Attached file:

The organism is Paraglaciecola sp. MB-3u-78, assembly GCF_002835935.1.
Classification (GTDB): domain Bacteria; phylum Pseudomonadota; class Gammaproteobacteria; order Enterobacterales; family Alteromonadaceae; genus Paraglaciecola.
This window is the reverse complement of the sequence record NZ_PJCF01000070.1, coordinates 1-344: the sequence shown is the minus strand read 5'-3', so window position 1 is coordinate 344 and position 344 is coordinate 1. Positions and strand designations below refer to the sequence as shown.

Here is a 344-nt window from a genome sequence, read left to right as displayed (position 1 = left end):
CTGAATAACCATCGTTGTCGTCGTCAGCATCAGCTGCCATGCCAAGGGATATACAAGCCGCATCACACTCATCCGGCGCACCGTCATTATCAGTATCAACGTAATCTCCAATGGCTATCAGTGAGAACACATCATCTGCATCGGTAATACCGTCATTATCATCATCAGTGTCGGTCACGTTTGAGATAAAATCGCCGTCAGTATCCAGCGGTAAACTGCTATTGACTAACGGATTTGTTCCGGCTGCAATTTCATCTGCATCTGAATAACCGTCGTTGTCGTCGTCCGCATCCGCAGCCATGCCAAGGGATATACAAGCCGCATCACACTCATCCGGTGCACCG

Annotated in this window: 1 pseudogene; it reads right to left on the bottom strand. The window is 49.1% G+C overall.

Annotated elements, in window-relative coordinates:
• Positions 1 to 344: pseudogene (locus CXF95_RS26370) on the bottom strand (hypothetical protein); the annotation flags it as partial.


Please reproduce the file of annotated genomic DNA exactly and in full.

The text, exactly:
The organism is Paraglaciecola sp. MB-3u-78, assembly GCF_002835935.1.
Classification (GTDB): domain Bacteria; phylum Pseudomonadota; class Gammaproteobacteria; order Enterobacterales; family Alteromonadaceae; genus Paraglaciecola.
This window is the reverse complement of the sequence record NZ_PJCF01000070.1, coordinates 1-344: the sequence shown is the minus strand read 5'-3', so window position 1 is coordinate 344 and position 344 is coordinate 1. Positions and strand designations below refer to the sequence as shown.

Here is a 344-nt window from a genome sequence, read left to right as displayed (position 1 = left end):
CTGAATAACCATCGTTGTCGTCGTCAGCATCAGCTGCCATGCCAAGGGATATACAAGCCGCATCACACTCATCCGGCGCACCGTCATTATCAGTATCAACGTAATCTCCAATGGCTATCAGTGAGAACACATCATCTGCATCGGTAATACCGTCATTATCATCATCAGTGTCGGTCACGTTTGAGATAAAATCGCCGTCAGTATCCAGCGGTAAACTGCTATTGACTAACGGATTTGTTCCGGCTGCAATTTCATCTGCATCTGAATAACCGTCGTTGTCGTCGTCCGCATCCGCAGCCATGCCAAGGGATATACAAGCCGCATCACACTCATCCGGTGCACCG

Annotated in this window: 1 pseudogene; it reads right to left on the bottom strand. The window is 49.1% G+C overall.

Annotated elements, in window-relative coordinates:
• Positions 1 to 344: pseudogene (locus CXF95_RS26370) on the bottom strand (hypothetical protein); the annotation flags it as partial.